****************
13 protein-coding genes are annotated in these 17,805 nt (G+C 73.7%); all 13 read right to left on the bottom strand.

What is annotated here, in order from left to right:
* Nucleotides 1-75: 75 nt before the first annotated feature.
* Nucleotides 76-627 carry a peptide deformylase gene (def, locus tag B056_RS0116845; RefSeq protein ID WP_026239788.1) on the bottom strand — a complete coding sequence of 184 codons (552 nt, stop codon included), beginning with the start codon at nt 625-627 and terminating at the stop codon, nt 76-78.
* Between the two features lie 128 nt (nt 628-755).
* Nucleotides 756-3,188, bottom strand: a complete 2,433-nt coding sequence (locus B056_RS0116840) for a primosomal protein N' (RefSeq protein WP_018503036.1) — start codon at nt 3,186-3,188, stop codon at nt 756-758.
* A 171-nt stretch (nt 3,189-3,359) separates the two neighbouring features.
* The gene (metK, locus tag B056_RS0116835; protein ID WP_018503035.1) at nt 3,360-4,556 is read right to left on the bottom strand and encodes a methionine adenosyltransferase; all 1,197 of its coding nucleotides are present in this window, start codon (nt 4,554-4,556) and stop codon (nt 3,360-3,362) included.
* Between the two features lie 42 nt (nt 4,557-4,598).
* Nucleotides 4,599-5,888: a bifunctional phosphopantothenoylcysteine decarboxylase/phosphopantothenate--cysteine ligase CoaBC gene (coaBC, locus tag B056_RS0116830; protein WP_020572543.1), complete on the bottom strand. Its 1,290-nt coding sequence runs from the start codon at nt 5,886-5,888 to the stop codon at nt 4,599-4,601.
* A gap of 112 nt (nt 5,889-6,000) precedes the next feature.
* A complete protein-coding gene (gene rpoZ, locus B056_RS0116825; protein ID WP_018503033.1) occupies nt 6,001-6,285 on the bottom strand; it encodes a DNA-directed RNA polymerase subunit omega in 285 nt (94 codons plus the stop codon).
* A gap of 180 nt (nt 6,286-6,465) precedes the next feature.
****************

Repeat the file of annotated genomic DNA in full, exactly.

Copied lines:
13 protein-coding genes are annotated in these 17,805 nt (G+C 73.7%); all 13 read right to left on the bottom strand.

What is annotated here, in order from left to right:
* Nucleotides 1-75: 75 nt before the first annotated feature.
* Nucleotides 76-627 carry a peptide deformylase gene (def, locus tag B056_RS0116845; RefSeq protein ID WP_026239788.1) on the bottom strand — a complete coding sequence of 184 codons (552 nt, stop codon included), beginning with the start codon at nt 625-627 and terminating at the stop codon, nt 76-78.
* Between the two features lie 128 nt (nt 628-755).
* Nucleotides 756-3,188, bottom strand: a complete 2,433-nt coding sequence (locus B056_RS0116840) for a primosomal protein N' (RefSeq protein WP_018503036.1) — start codon at nt 3,186-3,188, stop codon at nt 756-758.
* A 171-nt stretch (nt 3,189-3,359) separates the two neighbouring features.
* The gene (metK, locus tag B056_RS0116835; protein ID WP_018503035.1) at nt 3,360-4,556 is read right to left on the bottom strand and encodes a methionine adenosyltransferase; all 1,197 of its coding nucleotides are present in this window, start codon (nt 4,554-4,556) and stop codon (nt 3,360-3,362) included.
* Between the two features lie 42 nt (nt 4,557-4,598).
* Nucleotides 4,599-5,888: a bifunctional phosphopantothenoylcysteine decarboxylase/phosphopantothenate--cysteine ligase CoaBC gene (coaBC, locus tag B056_RS0116830; protein WP_020572543.1), complete on the bottom strand. Its 1,290-nt coding sequence runs from the start codon at nt 5,886-5,888 to the stop codon at nt 4,599-4,601.
* A gap of 112 nt (nt 5,889-6,000) precedes the next feature.
* A complete protein-coding gene (gene rpoZ, locus B056_RS0116825; protein ID WP_018503033.1) occupies nt 6,001-6,285 on the bottom strand; it encodes a DNA-directed RNA polymerase subunit omega in 285 nt (94 codons plus the stop codon).
* A gap of 180 nt (nt 6,286-6,465) precedes the next feature.